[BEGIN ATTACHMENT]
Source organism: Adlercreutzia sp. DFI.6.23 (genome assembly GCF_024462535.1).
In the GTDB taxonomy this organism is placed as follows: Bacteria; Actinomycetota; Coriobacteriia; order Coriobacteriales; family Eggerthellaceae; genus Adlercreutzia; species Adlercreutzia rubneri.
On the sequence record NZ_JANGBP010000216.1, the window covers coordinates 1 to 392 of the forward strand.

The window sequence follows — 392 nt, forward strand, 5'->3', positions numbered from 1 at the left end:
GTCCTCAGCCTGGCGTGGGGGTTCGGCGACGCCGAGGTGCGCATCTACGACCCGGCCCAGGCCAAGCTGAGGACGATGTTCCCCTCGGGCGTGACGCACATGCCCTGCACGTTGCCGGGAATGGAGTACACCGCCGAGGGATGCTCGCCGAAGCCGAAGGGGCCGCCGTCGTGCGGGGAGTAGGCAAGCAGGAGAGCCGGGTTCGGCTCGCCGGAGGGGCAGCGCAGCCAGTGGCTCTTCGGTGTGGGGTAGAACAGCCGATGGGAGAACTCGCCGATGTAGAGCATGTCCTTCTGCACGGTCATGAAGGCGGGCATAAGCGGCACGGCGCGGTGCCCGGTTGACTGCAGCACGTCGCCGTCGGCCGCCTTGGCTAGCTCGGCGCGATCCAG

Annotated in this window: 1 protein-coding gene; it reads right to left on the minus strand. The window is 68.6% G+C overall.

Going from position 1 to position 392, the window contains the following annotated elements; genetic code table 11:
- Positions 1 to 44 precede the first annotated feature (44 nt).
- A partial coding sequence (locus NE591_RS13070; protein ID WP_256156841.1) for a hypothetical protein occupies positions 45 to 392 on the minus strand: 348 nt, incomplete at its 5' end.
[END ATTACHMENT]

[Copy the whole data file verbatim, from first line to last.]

Source organism: Adlercreutzia sp. DFI.6.23 (genome assembly GCF_024462535.1).
In the GTDB taxonomy this organism is placed as follows: Bacteria; Actinomycetota; Coriobacteriia; order Coriobacteriales; family Eggerthellaceae; genus Adlercreutzia; species Adlercreutzia rubneri.
On the sequence record NZ_JANGBP010000216.1, the window covers coordinates 1 to 392 of the forward strand.

The window sequence follows — 392 nt, forward strand, 5'->3', positions numbered from 1 at the left end:
GTCCTCAGCCTGGCGTGGGGGTTCGGCGACGCCGAGGTGCGCATCTACGACCCGGCCCAGGCCAAGCTGAGGACGATGTTCCCCTCGGGCGTGACGCACATGCCCTGCACGTTGCCGGGAATGGAGTACACCGCCGAGGGATGCTCGCCGAAGCCGAAGGGGCCGCCGTCGTGCGGGGAGTAGGCAAGCAGGAGAGCCGGGTTCGGCTCGCCGGAGGGGCAGCGCAGCCAGTGGCTCTTCGGTGTGGGGTAGAACAGCCGATGGGAGAACTCGCCGATGTAGAGCATGTCCTTCTGCACGGTCATGAAGGCGGGCATAAGCGGCACGGCGCGGTGCCCGGTTGACTGCAGCACGTCGCCGTCGGCCGCCTTGGCTAGCTCGGCGCGATCCAG

Annotated in this window: 1 protein-coding gene; it reads right to left on the minus strand. The window is 68.6% G+C overall.

Going from position 1 to position 392, the window contains the following annotated elements; genetic code table 11:
- Positions 1 to 44 precede the first annotated feature (44 nt).
- A partial coding sequence (locus NE591_RS13070; protein ID WP_256156841.1) for a hypothetical protein occupies positions 45 to 392 on the minus strand: 348 nt, incomplete at its 5' end.